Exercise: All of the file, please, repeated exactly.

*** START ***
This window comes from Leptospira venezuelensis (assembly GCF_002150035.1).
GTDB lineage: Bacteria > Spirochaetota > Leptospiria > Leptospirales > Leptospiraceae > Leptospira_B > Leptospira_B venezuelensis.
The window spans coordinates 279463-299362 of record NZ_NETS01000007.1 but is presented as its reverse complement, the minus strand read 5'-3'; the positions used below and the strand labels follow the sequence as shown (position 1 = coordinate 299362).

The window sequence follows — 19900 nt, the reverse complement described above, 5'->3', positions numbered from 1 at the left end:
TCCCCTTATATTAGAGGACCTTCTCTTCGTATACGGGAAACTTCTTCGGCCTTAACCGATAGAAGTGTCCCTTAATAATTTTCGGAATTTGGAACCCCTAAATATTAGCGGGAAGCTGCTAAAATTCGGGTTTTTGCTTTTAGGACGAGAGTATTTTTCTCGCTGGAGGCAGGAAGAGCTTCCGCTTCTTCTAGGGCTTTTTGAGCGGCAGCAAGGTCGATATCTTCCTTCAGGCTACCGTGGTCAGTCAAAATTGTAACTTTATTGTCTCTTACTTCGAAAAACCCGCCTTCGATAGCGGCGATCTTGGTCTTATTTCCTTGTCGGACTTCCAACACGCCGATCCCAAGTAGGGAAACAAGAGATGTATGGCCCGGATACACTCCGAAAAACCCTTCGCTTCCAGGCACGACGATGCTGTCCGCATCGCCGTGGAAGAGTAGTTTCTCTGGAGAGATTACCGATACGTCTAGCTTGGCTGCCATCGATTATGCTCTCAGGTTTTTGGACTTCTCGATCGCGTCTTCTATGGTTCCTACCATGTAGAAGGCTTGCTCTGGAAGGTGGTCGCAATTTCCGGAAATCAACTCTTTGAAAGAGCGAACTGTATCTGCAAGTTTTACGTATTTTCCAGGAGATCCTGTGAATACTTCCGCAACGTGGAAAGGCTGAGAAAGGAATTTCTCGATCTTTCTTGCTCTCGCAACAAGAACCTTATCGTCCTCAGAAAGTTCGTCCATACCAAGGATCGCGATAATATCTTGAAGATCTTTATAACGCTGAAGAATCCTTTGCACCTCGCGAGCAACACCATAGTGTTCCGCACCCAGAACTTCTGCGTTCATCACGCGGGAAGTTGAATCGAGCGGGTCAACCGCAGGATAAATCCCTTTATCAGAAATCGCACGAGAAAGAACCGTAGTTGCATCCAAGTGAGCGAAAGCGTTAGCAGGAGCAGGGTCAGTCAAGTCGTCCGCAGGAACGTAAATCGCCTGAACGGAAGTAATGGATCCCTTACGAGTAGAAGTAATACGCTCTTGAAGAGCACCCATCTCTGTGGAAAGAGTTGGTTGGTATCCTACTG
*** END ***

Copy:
This window comes from Leptospira venezuelensis (assembly GCF_002150035.1).
GTDB lineage: Bacteria > Spirochaetota > Leptospiria > Leptospirales > Leptospiraceae > Leptospira_B > Leptospira_B venezuelensis.
The window spans coordinates 279463-299362 of record NZ_NETS01000007.1 but is presented as its reverse complement, the minus strand read 5'-3'; the positions used below and the strand labels follow the sequence as shown (position 1 = coordinate 299362).

The window sequence follows — 19900 nt, the reverse complement described above, 5'->3', positions numbered from 1 at the left end:
TCCCCTTATATTAGAGGACCTTCTCTTCGTATACGGGAAACTTCTTCGGCCTTAACCGATAGAAGTGTCCCTTAATAATTTTCGGAATTTGGAACCCCTAAATATTAGCGGGAAGCTGCTAAAATTCGGGTTTTTGCTTTTAGGACGAGAGTATTTTTCTCGCTGGAGGCAGGAAGAGCTTCCGCTTCTTCTAGGGCTTTTTGAGCGGCAGCAAGGTCGATATCTTCCTTCAGGCTACCGTGGTCAGTCAAAATTGTAACTTTATTGTCTCTTACTTCGAAAAACCCGCCTTCGATAGCGGCGATCTTGGTCTTATTTCCTTGTCGGACTTCCAACACGCCGATCCCAAGTAGGGAAACAAGAGATGTATGGCCCGGATACACTCCGAAAAACCCTTCGCTTCCAGGCACGACGATGCTGTCCGCATCGCCGTGGAAGAGTAGTTTCTCTGGAGAGATTACCGATACGTCTAGCTTGGCTGCCATCGATTATGCTCTCAGGTTTTTGGACTTCTCGATCGCGTCTTCTATGGTTCCTACCATGTAGAAGGCTTGCTCTGGAAGGTGGTCGCAATTTCCGGAAATCAACTCTTTGAAAGAGCGAACTGTATCTGCAAGTTTTACGTATTTTCCAGGAGATCCTGTGAATACTTCCGCAACGTGGAAAGGCTGAGAAAGGAATTTCTCGATCTTTCTTGCTCTCGCAACAAGAACCTTATCGTCCTCAGAAAGTTCGTCCATACCAAGGATCGCGATAATATCTTGAAGATCTTTATAACGCTGAAGAATCCTTTGCACCTCGCGAGCAACACCATAGTGTTCCGCACCCAGAACTTCTGCGTTCATCACGCGGGAAGTTGAATCGAGCGGGTCAACCGCAGGATAAATCCCTTTATCAGAAATCGCACGAGAAAGAACCGTAGTTGCATCCAAGTGAGCGAAAGCGTTAGCAGGAGCAGGGTCAGTCAAGTCGTCCGCAGGAACGTAAATCGCCTGAACGGAAGTAATGGATCCCTTACGAGTAGAAGTAATACGCTCTTGAAGAGCACCCATCTCTGTGGAAAGAGTTGGTTGGTATCCTACTG